Rupert Scofield, the long-time CEO of FINCA International and a “founding father” of microfinance, passed away peacefully surrounded by his family on November 27, 2022. He was 73.

An agricultural economist by training and former Peace Corps volunteer, Rupert understood that millions could be brought out of poverty by investing in their untapped wisdom. He held steadfast to the idea that all people deserve the ability to determine their own destiny.

“Rupert was convinced that the world was rich in potential but lacking in opportunity. For nearly 40 years, his leadership and vision empowered millions of people around the world to better their lives,” said David Weisman, chair of the Board of Directors at FINCA International. “He challenged the financial industry and investors to serve all people, not just those who already possess the advantages of education, capital, and connections.”

In 1984, Rupert co-founded FINCA International, a non-profit leader of microfinance and social enterprise. He became the organization’s president and CEO in 1994. He led the organization’s outreach to tens of millions of poor entrepreneurs who benefited from capital, business opportunities, and interventions aimed at giving them the ability to transcend the circumstances into which they were born.

“He was able to transform a simple nonprofit foundation into a global movement too big to fail yet small enough to embrace the poorest,” said FINCA co-founder and economic development expert John Hatch. “I will deeply miss his astute knowledge of human nature. The best possible tribute to Rupert’s memory is to redouble our efforts to abolish poverty and illiteracy on this amazing planet that God has assigned to our care.”

FINCA began providing access to financial services to small groups of women entrepreneurs, eventually growing those initial efforts into a network that spanned five continents. FINCA pioneered the engines of development known as Village Banking, where neighbors in a poor community form a borrowing group to guarantee loan repayment. Rupert helped lead efforts to create and implement the first global financial consumer protections in the microfinance sector under the Center for Financial Inclusion’s Smart Campaign.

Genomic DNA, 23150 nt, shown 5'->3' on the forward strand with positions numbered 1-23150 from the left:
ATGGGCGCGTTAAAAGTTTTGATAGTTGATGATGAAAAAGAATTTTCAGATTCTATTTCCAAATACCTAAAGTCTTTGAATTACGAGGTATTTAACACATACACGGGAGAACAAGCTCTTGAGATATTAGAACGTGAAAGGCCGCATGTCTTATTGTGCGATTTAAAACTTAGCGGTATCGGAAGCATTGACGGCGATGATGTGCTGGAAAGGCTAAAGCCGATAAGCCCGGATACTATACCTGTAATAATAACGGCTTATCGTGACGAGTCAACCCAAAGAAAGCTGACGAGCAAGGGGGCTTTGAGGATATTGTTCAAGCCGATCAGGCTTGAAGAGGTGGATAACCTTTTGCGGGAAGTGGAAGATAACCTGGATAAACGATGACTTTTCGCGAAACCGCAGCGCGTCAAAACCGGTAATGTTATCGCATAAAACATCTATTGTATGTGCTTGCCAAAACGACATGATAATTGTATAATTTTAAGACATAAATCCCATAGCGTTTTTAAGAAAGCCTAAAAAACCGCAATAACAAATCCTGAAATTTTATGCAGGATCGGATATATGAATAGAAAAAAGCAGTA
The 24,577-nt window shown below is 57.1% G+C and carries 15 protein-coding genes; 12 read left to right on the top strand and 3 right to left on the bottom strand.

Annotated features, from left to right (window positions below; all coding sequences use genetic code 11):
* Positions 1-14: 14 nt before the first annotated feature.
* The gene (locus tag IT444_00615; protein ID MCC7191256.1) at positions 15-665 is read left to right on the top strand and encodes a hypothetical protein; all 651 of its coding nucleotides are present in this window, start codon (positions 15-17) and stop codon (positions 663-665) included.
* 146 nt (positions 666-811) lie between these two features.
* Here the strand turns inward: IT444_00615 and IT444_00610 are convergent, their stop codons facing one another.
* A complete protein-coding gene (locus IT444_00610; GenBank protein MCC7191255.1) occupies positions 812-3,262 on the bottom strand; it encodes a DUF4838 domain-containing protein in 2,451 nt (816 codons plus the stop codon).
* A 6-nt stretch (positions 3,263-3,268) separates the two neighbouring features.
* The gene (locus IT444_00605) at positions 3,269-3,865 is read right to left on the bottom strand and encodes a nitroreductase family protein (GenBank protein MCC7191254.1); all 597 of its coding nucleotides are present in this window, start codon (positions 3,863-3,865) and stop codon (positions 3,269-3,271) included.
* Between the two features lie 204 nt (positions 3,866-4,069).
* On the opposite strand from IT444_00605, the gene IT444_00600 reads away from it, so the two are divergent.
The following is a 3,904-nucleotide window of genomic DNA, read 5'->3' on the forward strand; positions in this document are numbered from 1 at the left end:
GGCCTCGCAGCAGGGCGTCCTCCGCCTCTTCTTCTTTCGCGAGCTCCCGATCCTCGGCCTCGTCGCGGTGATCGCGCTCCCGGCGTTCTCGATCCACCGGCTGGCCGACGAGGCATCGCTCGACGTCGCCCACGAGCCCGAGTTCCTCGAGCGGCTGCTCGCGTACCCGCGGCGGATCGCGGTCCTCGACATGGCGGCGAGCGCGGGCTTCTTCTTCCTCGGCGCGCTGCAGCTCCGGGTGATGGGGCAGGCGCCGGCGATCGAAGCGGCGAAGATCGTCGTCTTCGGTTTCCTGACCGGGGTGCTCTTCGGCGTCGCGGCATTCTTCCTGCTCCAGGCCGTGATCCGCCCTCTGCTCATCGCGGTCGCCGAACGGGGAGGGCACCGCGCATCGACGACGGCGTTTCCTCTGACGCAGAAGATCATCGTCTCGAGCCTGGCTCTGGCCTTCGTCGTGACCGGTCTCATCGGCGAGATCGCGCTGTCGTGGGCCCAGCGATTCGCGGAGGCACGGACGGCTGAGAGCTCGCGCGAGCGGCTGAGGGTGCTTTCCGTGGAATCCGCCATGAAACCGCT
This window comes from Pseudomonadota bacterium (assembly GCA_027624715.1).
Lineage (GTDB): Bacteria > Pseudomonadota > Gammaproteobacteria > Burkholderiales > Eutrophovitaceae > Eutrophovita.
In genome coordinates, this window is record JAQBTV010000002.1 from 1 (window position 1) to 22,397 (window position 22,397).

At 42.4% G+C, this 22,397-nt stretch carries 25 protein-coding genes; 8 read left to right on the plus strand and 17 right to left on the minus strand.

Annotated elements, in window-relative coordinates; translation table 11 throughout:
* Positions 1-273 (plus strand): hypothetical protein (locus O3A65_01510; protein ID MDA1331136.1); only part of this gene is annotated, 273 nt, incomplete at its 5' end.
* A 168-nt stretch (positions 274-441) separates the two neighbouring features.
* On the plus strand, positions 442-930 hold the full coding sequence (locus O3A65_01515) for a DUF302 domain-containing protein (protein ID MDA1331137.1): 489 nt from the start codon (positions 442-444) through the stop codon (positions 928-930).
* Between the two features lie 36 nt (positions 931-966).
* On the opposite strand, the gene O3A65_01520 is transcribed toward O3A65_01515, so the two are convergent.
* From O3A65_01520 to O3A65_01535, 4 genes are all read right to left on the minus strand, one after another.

Understanding that approaches to poverty must be multi-dimensional, Rupert led FINCA beyond financial inclusion into developing social enterprises that expand access to energy, water and sanitation, education, health, agriculture and fintech. Throughout, he was guided by a conviction that all people deserve the possibility of a self-determination rather than endure the struggle of a pre-determined fate.

“Rupert was a disruptor,” said Andrée Simon, President and CEO of FINCA Impact Finance. “He challenged us to make economically vulnerable people more resilient, not only by providing them with access to capital and financial services, but also by seeking complementary interventions to give them more control over their own destinies.”

In his last act as CEO of FINCA International, Rupert penned a letter to his “FINCA family” that reads less as a farewell and more as a call to arms. “The past 40 years have been more than we had a right to dream of, the next 40 hold the potential to be nothing less than revolutionary,” he wrote. “I am not just hopeful for that revolution. I am relying on you to lead it.”

The Boards of Directors of both FINCA International and FINCA Impact Finance know that the two organizations are well-positioned to build on Rupert’s legacy. “Over the years, Rupert helped develop an excellent team of experienced experts to guide FINCA’s operations and long-term strategy,” said Richard Williamson, a founding member of FINCA who serves on the boards of both FINCA International and FINCA Impact Finance. “He left FINCA in fully capable hands.”